Girls in STEM
Girls Engineering Tomorrow (GET)
Engineering is one of the fastest-growing occupations in Australia, but women still only make up less than 15 per cent of enrolments in engineering bachelor degrees in Australia. In response, Curtin University is piloting an outreach program to increase the visibility of engineering amongst the school student population and as a mechanism to support those female students studying high-level maths.
The Girls Engineering Tomorrow (GET) program targets senior secondary students studying high-level maths and offers them mentoring support, and exposure to engineering activities, courses, role models and careers.
How can organisations get involved in GET?
We know we can’t do this alone. Inspiring and supporting girls to study engineering requires collaboration between schools, industry and higher education. There are many ways for organisations to support the program including:
- Provide staff to attend industry and networking sessions
- Sponsor a local student to attend the program
- Tailored sponsorship packages including branding
- Mentor a student post Year 11 program
We are looking to work with partners over the duration of the three-year program and are open to conversations about how we can meet each other’s goals. We have a range of flexible sponsorship packages for those who are able to provide financial support.
Do you know a Year 11 female student interested in finding out more about Engineering?
The GET Program brings together like-minded girls studying Mathematics Methods and offers them the opportunity to:
- Get assistance from an experienced maths tutor
- Meet female engineer mentors and hear about their experiences
- Participate in a range of engineering themed workshops and activities
- Learn more about courses and careers from our Future Student Advisors
and it’s free – all we ask is the student commit to the out-of-school program taking place over 10 sessions, 2.5 hours fortnightly on the weekend at the Curtin Bentley campus.
Applications here – close Thursday 1st April 2022.
Curtin’s STEM stars in the spotlight
Women in Technology WA (WITWA) filmed some of Curtin’s amazing women in STEM for their new program – Techtrails Online. This initiative is a series of online modules for secondary students designed to give them an opportunity to explore where STEM skills could take them. Be inspired by their stories.
Using VR to improve clinical practice
Associate Professor Janet Beilby talks about her eclectic career as a speech pathologist working in the clinical management of stuttering disorders, which she believes gives her validity in her other roles of educator and researcher.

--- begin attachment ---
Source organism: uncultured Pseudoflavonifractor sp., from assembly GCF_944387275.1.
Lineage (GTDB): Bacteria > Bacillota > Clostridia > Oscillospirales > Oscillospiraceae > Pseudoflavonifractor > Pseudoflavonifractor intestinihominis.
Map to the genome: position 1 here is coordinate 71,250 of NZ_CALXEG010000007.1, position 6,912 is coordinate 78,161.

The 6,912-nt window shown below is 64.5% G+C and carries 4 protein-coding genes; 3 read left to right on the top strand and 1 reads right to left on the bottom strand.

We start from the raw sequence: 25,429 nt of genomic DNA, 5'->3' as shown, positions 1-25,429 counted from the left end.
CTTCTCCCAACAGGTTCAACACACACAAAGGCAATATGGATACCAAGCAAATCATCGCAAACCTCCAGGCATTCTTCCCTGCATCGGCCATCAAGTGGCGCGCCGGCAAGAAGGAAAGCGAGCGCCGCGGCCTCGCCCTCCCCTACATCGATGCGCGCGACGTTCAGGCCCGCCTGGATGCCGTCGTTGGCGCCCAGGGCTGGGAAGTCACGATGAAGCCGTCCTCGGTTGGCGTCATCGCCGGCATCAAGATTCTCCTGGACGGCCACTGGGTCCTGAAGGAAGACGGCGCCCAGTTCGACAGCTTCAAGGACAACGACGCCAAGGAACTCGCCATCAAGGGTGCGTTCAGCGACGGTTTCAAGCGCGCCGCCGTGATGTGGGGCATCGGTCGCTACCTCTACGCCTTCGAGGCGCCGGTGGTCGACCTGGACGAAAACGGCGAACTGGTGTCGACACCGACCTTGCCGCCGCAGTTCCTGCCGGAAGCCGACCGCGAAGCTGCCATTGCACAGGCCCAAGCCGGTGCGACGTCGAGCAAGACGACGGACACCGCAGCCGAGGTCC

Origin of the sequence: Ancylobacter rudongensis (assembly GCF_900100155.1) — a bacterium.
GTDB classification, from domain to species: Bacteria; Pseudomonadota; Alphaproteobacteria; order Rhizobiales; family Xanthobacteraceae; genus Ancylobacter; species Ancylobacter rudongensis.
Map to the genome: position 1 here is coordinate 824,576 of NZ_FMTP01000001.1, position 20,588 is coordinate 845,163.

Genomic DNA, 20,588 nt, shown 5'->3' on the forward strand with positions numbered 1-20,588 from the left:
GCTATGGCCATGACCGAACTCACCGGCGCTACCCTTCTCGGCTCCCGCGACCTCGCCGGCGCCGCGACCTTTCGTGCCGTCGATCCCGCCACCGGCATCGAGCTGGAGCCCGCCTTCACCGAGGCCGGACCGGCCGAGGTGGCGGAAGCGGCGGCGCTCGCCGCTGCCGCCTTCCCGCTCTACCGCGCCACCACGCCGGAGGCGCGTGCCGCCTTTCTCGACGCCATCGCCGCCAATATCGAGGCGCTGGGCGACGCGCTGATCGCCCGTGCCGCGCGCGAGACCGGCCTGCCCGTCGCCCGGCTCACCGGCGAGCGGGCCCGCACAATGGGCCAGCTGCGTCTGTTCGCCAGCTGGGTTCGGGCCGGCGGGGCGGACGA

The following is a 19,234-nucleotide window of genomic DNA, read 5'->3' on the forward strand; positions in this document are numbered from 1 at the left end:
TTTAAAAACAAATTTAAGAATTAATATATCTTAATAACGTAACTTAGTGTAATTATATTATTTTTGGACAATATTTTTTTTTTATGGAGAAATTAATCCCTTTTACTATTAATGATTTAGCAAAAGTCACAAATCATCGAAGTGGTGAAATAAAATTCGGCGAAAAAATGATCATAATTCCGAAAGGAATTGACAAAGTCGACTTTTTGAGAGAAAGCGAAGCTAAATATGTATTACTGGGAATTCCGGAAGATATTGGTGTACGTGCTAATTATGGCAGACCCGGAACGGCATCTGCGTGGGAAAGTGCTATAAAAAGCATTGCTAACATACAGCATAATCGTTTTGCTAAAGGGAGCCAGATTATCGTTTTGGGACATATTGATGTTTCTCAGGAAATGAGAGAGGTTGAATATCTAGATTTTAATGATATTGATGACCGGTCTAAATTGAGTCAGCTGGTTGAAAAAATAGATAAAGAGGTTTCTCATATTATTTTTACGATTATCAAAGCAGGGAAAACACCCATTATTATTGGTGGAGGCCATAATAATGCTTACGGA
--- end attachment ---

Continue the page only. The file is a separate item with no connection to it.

Astrogeologist working with big data
Professor Gretchen Benedix talks about using really high resolution images to study rocks from space requires access to supercomputing power – a whole bunch of very fast computers that you can throw all kinds of information at and get data back very, very quickly.
Agriculture and the future of food
Associate Professor Sarita Bennett talks about how she has always wanted to work in agriculture and how she loves both parts of her job – being in the field talking to farmers, and teaching and mentoring the next generation of agricultural scientists.
Asteroid impact detective
PhD student Morgan Cox talks about how she failed maths and high school and how she thought she’d never get into University but then she found something she was passionate about. She feels like a bit of a detective studying asteroid impacts and their effect on the evolution of the Earth.
Building WA’s space generation
Benjamin Hartig and Renae Sayers talk about that space isn’t for a select few anymore – there are many opportunities. The next generation has been referred to as the space generation where we can have WA students building WA hardware that’s going to be launched into space.
Cosmochemist and astrogeologist
PhD student Nicole Neville talks about how she uses maths, computer programming, chemistry, physics on a daily basis in her research, and how you need to have all these different elements of STEM fields that you can connect together to get the overall picture.
Impact geologist that codes
PhD student Andrea Rajšić talks about her work mainly focusing on programming for making simulations of impacts that are happening on Mars. She says once you learn programming and the way to think like a programmer you can basically program anything.
An interesting journey to project management
Dr Eleanor Sansom talks about how planetary science and getting involved in space in general is such a multi-disciplinary subject that you could come at it from so many different directions. So finding the area that you really love and developing those skills is the best approach.
Studying impact craters in Australia
PhD student Raiza Quintero talks about how she finds geology interesting as it is a bit like storytelling – you can study a rock and all the minerals that make it up, but you don’t get all the information, so you have to put the pieces of the puzzle together.
Exploring chemical engineering
Dr Dimple Quyn talks about how her love of mathematics led to a diverse career in chemical engineering. Her research background varies from carbon capture to biomass gasification to pharmaceutical micronization techniques for drug delivery.